, applied to Colonel Schaller for more explicit information in regard to it, and received the following statement: Richmond, Virginia, May 22, 1863. Colonel: I give to you, according to your request, with great pleasure the following statement ofervant, F. Schaller, Colonel Twenty-second Mississipi Infantry, P. A. C. S. To Colonel William Preston Johnston, Richmond, Virginia. The writer is indebted to Colonel Munford's address, so frequently quoted, for the following important incidenkians and Tennesseeans, and as the rendezvous for volunteers for the front, it had come to be looked upon in the West as Richmond was an the East. Its original population of some 30,000 had probably been doubled, and, from a rather provincial and Un the rivers. I entertain the hope that this disposition will enable me to hold the enemy in check; and, when my forces are sufficiently increased, to drive him back .... Hon. J. P. Benjamin, Secretary of War, Richmond, Virginia. A. S. Johnston.
Richmond, Ky. (Kentucky, United States) (search for this): chapter 33
Valley. En route he visited Johnston at his headquarters at Bowling Green, and between the two officers a prolonged conference ensued, touching the best method of action. It was with the liveliest concern that Beauregard, who had understood at Richmond that Johnston's force numbered 60,000 men, learned that in reality it was little over one-half that aggregate. But that officer was always essentially aggressive in his military inspiration, and he now proposed that the works at Columbus shouldsissippi, Fort Henry had fallen. Without undertaking at all to solve how Mr. Swinton has fallen into such errors, a few facts will demonstrate an entirely different state of case. General Beauregard was ordered, January 26th, by letter from Richmond, to report to General Johnston, and to take command at Columbus. He did not leave Manassas for several days, and probably arrived at Bowling Green about February 5th or 6th. On the 7th he held a conference with Generals Johnston and Hardee, th
United States (United States) (search for this): chapter 33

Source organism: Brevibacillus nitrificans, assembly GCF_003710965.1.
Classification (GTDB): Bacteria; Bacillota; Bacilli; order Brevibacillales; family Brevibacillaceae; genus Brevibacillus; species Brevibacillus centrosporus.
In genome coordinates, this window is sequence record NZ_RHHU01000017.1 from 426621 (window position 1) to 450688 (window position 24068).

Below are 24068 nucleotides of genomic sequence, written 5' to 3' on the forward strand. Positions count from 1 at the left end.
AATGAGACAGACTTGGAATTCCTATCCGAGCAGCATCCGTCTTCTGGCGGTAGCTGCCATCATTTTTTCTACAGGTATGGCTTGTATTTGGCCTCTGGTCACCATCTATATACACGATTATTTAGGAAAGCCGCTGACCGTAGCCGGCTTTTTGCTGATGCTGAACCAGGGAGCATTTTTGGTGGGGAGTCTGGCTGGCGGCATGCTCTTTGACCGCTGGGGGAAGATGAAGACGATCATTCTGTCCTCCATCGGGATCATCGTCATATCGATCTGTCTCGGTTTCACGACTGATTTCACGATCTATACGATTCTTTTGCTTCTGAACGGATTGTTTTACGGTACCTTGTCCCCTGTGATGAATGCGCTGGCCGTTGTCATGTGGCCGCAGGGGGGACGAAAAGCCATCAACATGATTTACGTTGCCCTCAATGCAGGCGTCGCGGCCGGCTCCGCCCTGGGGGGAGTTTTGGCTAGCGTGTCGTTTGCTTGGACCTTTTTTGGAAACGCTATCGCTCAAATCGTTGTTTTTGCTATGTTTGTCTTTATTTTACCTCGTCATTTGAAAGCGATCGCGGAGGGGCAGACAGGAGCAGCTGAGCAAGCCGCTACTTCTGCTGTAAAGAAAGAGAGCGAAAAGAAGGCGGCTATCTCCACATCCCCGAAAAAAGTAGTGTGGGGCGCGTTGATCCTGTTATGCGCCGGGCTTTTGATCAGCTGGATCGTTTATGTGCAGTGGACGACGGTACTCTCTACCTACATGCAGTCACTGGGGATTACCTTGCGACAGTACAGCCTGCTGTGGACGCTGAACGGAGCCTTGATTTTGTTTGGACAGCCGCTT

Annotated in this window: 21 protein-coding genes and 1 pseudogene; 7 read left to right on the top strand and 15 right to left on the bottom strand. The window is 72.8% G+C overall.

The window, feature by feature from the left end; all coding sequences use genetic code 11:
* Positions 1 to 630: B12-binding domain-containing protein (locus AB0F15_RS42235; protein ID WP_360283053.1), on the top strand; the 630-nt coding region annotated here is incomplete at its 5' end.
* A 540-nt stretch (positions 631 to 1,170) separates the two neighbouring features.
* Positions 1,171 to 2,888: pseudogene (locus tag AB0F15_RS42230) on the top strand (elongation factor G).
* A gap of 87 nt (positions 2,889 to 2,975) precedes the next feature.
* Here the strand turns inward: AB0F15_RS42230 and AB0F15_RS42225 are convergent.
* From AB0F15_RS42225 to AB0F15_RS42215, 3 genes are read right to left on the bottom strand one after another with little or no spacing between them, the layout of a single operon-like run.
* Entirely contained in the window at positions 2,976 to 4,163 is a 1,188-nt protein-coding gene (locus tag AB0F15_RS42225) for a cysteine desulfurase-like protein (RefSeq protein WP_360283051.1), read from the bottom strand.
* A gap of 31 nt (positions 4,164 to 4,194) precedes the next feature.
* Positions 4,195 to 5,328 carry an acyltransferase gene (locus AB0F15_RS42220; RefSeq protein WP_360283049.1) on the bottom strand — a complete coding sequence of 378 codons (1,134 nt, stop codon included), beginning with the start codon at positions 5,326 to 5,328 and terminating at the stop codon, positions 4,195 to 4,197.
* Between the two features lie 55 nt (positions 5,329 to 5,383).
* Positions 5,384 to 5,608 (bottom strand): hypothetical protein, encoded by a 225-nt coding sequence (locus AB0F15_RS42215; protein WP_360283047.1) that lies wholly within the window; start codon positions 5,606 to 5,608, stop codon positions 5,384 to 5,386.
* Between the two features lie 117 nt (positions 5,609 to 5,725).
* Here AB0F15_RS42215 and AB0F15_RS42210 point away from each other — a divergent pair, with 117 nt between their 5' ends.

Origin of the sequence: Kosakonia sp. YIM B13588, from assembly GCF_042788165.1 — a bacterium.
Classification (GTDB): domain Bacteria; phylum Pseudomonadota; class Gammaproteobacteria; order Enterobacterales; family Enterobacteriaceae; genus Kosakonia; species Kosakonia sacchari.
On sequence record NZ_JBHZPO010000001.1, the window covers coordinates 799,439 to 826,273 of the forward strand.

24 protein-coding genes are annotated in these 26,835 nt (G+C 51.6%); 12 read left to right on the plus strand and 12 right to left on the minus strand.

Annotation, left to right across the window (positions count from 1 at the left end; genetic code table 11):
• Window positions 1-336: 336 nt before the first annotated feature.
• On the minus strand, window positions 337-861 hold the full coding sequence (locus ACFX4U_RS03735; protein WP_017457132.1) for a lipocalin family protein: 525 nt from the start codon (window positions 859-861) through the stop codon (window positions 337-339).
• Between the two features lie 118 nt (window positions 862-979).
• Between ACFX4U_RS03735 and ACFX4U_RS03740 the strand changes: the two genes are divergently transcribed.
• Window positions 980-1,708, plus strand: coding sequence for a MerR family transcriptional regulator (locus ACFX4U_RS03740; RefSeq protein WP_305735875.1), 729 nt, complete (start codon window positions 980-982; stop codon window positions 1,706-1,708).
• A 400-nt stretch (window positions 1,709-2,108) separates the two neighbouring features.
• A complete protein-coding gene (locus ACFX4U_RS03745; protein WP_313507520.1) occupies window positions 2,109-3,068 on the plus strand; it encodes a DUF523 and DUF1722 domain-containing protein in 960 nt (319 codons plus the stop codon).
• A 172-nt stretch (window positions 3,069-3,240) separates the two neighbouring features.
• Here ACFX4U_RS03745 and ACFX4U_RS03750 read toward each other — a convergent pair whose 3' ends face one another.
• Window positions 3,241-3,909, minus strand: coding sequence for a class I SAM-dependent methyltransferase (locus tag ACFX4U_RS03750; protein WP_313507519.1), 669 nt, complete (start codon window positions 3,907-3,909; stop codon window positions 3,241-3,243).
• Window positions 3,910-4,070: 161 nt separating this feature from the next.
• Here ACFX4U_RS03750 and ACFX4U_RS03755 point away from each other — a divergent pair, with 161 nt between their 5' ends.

with valuable annotations pertinent to the times, illustrates Chapter III. of Part IV. of that work, which describes the picture of a general who answers to all the requirements of the command, by a review of the life and character of General Johnston. Colonel Schaller has for several years been Professor of Modern Languages at the University of the South, Sewanee, Tennessee. He begins his brief but appreciative memoir as follows : Two foreign officers in the service of the Confederate States were ordered to report for duty to General Albert Sidney Johnston in the month of October, 1861. When leaving his headquarters at Bowling Green, in the State of Kentucky, having then seen and spoken with him for the first time, they simultaneously exclaimed, when outside of the inclosure of the unpretending quarters: He is the very beau-ideal of a general. To one of these officers, who now feebly attempts to pay this humble tribute to the memory of the departed hero, this, his first
Kentucky (Kentucky, United States) (search for this): chapter 33
work at Bowling Green. evacuation of Bowling Green. the March. Kentucky brigade. precautions. Donelson surrendered. at Nashville. Munf held by Generals Johnston, Beauregard, and Hardee. Bowling Green, Kentucky, February 7, 1862. At a meeting held to-day at my quarters (Cov1861. When leaving his headquarters at Bowling Green, in the State of Kentucky, having then seen and spoken with him for the first time, ths of General Albert Sidney Johnston, in the town of Bowling Green, Kentucky, and in the presence of then Colonel (now General) John S. Bowen, to both the South and yourself. I then sketched the connection of Kentucky with the Confederacy; that its Governor and Council were then unde Senators to our Congress; that they must flee with him, and leave Kentucky with no organized representation of the Southern cause on its soilt were begun. But these could not be carried out, and the soil of Kentucky abandoned to the enemy, without exciting the liveliest emotions of